For the 12th time, Recep Tayyip Erdoğan has visited Diyarbakır to meet his party’s “fellow travelers” -- as he calls Justice and Development Party (AK Party) members -- and deliver another of those speeches, lengthy and highly emotional.
Certainly, the Uludere incident, which has continued to echo loudly over the past five months, has cast a shadow over the AK Party’s ties with the Kurdish voter base in general, and has added extra weight to this very visit.
Falling short of issuing an apology, or even a carefully worded expression of regret, Erdoğan was nonetheless in a chatty mood, attempting to persuade his Kurdish “fellow travelers” that his reform moves were constantly being blocked and underlining that he was always where he has been in terms of his stance on a solution.
He wanted the public to understand that he meant what he said when he acknowledged the “Kurdish problem” and that “Kurds’ problems are [his] problems,” in a historic speech in Diyarbakır 2005. He also added that he is still where he was in 2009, when he loudly launched the so-called “Kurdish Initiative.”
The rest was more or less expected: Erdoğan complained about blockages, about the BDP, about the dark forces and international actors, distributing blame on all those who have stood between his government and the Kurds. In a separate section two points were important: He this time called Diyarbakır by its original name -- Amed -- and underlined that “I am here as your brother in religion.”
People -- in particular Kurds and those concerned about this festering wound of an issue -- were left, at the end of the address, with the impression that there was not much new on the “Eastern Front”: Erdoğan was keen on weakening the support for the Peace and Democracy Party (BDP), and called on the people of Amed to fight against terror, as the AK Party would go on with powerful investments in the region. To many, his presence this time may have fallen short of where he stood in terms of the “2009 spirit,” and thus led to disappointment. Meanwhile, there is some surprise maneuvering in the main opposition Republican People’s Party (CHP). In what came as a sudden move, two vice chairmen of the party made public what they call a “10-point plan” to deal with the Kurdish problem. One of them is Sezgin Tanrıkulu, a Kurdish lawyer and expert on human rights issues, part of the tiny reformist, rather marginalized flank of the CHP. The other one is more interesting: Faruk Loğoğlu, a retired ambassador whose views are based on the hard-core nationalism closer even to the Nationalist Movement Party (MHP), has belonged for a long time to the hawks. Nevertheless, the proposal, apparently jointly prepared by these two gentlemen, is not one of those that can be shrugged away like a public ploy or shallow propaganda. That the MHP already rather strongly criticized its content -- if not condemned it -- underlines its difference. That CHP leader Kemal Kılıçdaroğlu has now managed to fix a rendezvous with Erdoğan, set for Wednesday, shows us that it is being taken seriously.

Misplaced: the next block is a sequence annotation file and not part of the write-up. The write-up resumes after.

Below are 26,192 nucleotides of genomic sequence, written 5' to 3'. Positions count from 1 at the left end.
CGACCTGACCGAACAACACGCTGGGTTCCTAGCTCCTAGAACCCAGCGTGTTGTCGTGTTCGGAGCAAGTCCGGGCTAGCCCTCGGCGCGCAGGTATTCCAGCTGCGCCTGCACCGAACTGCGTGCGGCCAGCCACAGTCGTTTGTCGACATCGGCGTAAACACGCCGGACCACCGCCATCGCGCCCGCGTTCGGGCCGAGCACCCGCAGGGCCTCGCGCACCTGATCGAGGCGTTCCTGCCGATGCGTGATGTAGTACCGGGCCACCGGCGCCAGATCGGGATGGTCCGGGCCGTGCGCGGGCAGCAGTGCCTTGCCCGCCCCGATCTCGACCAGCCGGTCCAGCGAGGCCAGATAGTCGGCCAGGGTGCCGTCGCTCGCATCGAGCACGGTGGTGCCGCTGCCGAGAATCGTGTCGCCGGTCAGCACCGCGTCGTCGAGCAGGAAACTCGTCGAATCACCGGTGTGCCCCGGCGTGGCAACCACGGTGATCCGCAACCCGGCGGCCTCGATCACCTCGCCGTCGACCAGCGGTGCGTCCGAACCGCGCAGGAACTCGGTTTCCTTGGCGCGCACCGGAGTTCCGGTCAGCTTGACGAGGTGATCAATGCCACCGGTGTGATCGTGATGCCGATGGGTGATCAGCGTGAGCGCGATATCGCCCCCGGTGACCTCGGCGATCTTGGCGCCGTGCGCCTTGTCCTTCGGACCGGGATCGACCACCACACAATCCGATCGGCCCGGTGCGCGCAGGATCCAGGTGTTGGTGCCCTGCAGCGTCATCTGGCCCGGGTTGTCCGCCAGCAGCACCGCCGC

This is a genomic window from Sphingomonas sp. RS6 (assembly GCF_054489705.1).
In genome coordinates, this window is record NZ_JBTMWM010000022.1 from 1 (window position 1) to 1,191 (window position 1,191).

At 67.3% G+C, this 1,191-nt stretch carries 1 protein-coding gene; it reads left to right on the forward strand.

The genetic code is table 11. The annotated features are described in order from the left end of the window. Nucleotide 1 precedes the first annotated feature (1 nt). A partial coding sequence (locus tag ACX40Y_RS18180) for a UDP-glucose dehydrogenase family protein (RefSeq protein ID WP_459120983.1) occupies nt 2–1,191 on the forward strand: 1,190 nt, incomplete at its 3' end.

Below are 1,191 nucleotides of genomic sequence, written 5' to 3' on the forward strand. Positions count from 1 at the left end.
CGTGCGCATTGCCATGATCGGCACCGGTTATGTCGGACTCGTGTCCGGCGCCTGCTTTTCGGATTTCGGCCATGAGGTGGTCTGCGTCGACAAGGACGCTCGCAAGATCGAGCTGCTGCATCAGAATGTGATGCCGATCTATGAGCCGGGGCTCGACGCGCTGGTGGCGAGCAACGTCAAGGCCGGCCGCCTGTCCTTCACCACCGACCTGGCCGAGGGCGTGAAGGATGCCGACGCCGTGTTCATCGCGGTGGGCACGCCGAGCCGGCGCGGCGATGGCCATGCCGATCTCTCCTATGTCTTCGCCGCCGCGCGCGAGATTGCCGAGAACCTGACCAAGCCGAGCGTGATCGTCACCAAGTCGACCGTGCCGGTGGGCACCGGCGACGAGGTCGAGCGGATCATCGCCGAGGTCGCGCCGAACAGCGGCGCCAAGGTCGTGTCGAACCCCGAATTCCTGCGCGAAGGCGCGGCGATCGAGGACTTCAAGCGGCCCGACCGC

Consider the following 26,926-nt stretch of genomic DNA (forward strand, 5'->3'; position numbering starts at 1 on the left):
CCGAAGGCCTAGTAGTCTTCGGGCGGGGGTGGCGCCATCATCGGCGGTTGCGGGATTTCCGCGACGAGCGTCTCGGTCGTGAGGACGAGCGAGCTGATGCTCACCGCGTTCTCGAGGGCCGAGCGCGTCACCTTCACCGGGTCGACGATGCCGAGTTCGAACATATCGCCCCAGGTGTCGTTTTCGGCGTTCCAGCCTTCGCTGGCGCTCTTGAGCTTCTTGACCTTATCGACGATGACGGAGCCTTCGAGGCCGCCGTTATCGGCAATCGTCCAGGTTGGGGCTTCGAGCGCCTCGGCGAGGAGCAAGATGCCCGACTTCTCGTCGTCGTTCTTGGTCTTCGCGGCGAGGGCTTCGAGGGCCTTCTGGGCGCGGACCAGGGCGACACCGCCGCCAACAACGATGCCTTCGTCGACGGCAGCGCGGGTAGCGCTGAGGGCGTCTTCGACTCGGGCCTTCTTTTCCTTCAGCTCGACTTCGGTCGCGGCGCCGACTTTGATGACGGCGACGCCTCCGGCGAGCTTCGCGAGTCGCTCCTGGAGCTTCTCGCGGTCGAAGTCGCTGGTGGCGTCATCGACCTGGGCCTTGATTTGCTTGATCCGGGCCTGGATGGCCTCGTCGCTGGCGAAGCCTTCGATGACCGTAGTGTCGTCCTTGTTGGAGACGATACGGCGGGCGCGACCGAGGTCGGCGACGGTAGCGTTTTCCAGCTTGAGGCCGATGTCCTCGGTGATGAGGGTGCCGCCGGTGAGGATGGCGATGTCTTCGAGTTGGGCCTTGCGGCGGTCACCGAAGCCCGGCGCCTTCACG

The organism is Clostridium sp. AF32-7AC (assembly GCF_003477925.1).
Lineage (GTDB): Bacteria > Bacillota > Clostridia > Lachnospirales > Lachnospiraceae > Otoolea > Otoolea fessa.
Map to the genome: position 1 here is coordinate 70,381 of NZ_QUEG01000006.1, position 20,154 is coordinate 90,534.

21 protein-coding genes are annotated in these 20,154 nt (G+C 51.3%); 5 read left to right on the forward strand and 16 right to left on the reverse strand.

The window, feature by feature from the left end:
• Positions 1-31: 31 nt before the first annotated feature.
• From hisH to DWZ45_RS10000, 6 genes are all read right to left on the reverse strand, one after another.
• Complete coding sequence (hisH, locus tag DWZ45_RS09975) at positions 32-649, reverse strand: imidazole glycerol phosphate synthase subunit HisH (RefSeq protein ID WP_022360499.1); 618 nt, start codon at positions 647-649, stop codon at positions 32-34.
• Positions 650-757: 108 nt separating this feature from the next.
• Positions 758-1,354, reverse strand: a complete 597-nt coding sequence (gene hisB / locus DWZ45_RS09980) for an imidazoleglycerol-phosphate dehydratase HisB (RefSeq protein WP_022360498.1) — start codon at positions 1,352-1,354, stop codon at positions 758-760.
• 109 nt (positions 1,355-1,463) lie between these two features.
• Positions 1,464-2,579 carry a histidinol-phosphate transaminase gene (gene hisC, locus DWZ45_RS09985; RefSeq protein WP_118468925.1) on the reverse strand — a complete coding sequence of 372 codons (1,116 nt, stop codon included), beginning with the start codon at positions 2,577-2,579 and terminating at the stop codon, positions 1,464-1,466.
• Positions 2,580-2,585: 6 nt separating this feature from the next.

The 10-point proposal does not actually contain a series of to-dos. Its first six points tell us how bad and chronic the Kurdish problem is; that it caused the deaths of over 11,000 Turks and almost 30, 000 Kurds (not including those who perished without a trace); that Parliament has been insensitive before the issue, which is completely unacceptable. In the next four points, what the CHP recommends is the formation of a “Consensus Commission” which will operate like the one which deals with the draft constitution, and a “Group of Wise Men.” The commission will consist of eight members -- two chosen by each party in Parliament -- and the group will be of 12 people, also selected by four parties, with three representatives each. These bodies will have to work in coordination.
This is, indeed, a serious proposal (I have a hunch, based on our earlier talks, that it was Tanrıkulu’s initiative). It may be very helpful to break the ice between the AK Party and BDP and put the solution of the issue (rightly) in a constitutional context. But can it work? The MHP’s harsh reaction (“We do not believe there is a Kurdish problem, but a terror problem,” said Oktay Vural, the MHP’s number two person) indicates that it may stay out.
But the meeting between Erdoğan and Kılıçdaroğlu is the key. If the former is sincere about “where he is,” he may extend a cautious hand; but this means he will have to calculate how it will echo among the MHP members, with whom he is flirting in order to secure a presidential post. And for Kılıçdaroğlu there are also risks, as he is preparing for the national congress. Both men’s tactical leanings will show us whether this solution will be a stillborn child or not.